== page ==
Automatic Core Updates, an update
Over the last few weeks I’ve been working on bringing Automatic Core Updates to WordPress 3.7 through #22704, Up until now it’s been disabled in trunk while development in progress – today however, that all changes.
As of  WordPress 3.7+ installs will begin updating themselves without the need of user input every time a new security release has been released, or in the case of all us development users, it’ll update daily to the latest nightly if possible.
Automatic Updates are unattended, and by default, will only update WordPress to security releases (for example, from 3.7 to 3.7.1, but not from 3.7.1 to 3.8). Great lengths will be taken to ensure that no site will break as the result of an Automatic update.
Note: Filter and constant names may change pending feedback and discussion.
Edit, October 18: WordPress 3.7 RC1 changed some filter names. This post now reflects the latest names. AUTOMATIC_UPDATER_DISABLED does not work in RC1. This is fixed in 3.7-RC1-25851.
In order for Automatic Updates to be enabled, there are a few simple requirements:
- If the install uses FTP for updates (and prompts for credentials), automatic updates are disabled
- If the install is running as a SVN or GIT checkout, automatic updates are disabled
- If the constants
AUTOMATIC_UPDATER_DISABLEDare defined, automatic updates are disabled
- If the constant
WP_AUTO_UPDATE_COREis defined as false, automatic updates are disabled
- Your WordPress install also needs to be able to contact WordPress.org over HTTPS connections, so your PHP install also needs OpenSSL installed and working
- Wp-Cron needs to be operational, if for some reason cron fails to work for your install, Automatic Updates will also be unavailable
We’ve also been working on a bunch of related features to make updates even more bulletproof than before, including HTTP, Filesystem, and File verification enhancements, amongst many other things.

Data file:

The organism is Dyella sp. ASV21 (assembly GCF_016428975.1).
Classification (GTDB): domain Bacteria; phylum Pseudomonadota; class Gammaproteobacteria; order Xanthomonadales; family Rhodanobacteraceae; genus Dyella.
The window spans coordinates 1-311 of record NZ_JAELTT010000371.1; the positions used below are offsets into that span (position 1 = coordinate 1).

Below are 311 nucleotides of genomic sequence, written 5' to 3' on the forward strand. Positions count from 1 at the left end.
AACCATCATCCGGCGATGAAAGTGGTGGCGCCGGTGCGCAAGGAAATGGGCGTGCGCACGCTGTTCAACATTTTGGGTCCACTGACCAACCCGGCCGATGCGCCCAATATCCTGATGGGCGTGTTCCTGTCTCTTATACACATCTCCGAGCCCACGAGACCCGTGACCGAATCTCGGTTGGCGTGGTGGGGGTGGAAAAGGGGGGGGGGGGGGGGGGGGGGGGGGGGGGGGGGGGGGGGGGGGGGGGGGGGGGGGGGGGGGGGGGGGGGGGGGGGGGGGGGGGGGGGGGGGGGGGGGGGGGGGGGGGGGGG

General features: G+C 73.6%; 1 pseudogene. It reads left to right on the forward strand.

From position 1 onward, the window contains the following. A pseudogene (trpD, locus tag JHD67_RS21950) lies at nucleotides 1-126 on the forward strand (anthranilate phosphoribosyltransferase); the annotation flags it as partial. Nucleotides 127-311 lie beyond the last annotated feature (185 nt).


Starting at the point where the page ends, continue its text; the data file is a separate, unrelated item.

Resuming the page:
How do I test it?
If you’d like to test this out, the simplest way is to simply create a new non-svn checkout of trunk and visit the site regularly to make the cron task run.
If you’d like to test this out, and you’re running SVN/GIT, you can use
add_filter( 'auto_upgrade_ignore_checkout_status', '__return_true' ); in a mu-plugin to make it ignore the checkout status, note, that you’ll lose any modifications you’ve made to core files.
After each update, you’ll receive an email with a summary of the actions taken, which will let you know if the upgrade completed, or encountered any problems – the emails are still a work in progress, the email currently in trunk is designed for developers, and may not be the same in the final release.
I don’t like the sound of this, How do I turn it off?
- If you’re using a deployment system that uses SVN or GIT, it’s disabled by default
- The simplest way to disable it is to add
define( 'AUTOMATIC_UPDATER_DISABLED', true );to your
- You can also make use of the
Are there any more hidden features?
This is WordPress we’re talking about, of course there’s a bunch more that it can do!
- If you’re using a non-English install, this will also automatically update any plugin/theme Language Packs which are installed, hopefully resulting in a better i18n experience, See #18200 for more information on Language packs, there’ll be a follow up post in the near future explaining how and when Language packs will work
- Plugin & Theme Updates! – You can hook into the
'auto_update_theme'filters to enable auto-updates of one, or many plugins/themes note: Plugin/Theme updates will not be enabled by default in WordPress 3.7
- By default, Core Auto-Updates will only apply to WordPress Security & nightly releases, that is, from 3.7.0 to 3.7.1, 3.7.1 will not automatically update to 3.8.0 – This can however be changed, you can simply add
define( 'WP_AUTO_UPDATE_CORE', true );to your
wp-config.phpfile and it’ll happen automatically!
What can I do to help?
Please test it out and report any bugs you find! Triggering automatic updates can be a little bit difficult since it currently relies upon a twice daily cron job, so the easiest way is to just create a new nightly install and visit the site once a day to cause the cron to be initiated, If you’re game to run it on a production site, please be aware that WordPress will go into Maintenance mode during the upgrade.
You can also head over to Trac and check out report/48, which is a temporary 3.7 report containing anything related to automatic updates and Language packs (more on that in a few days)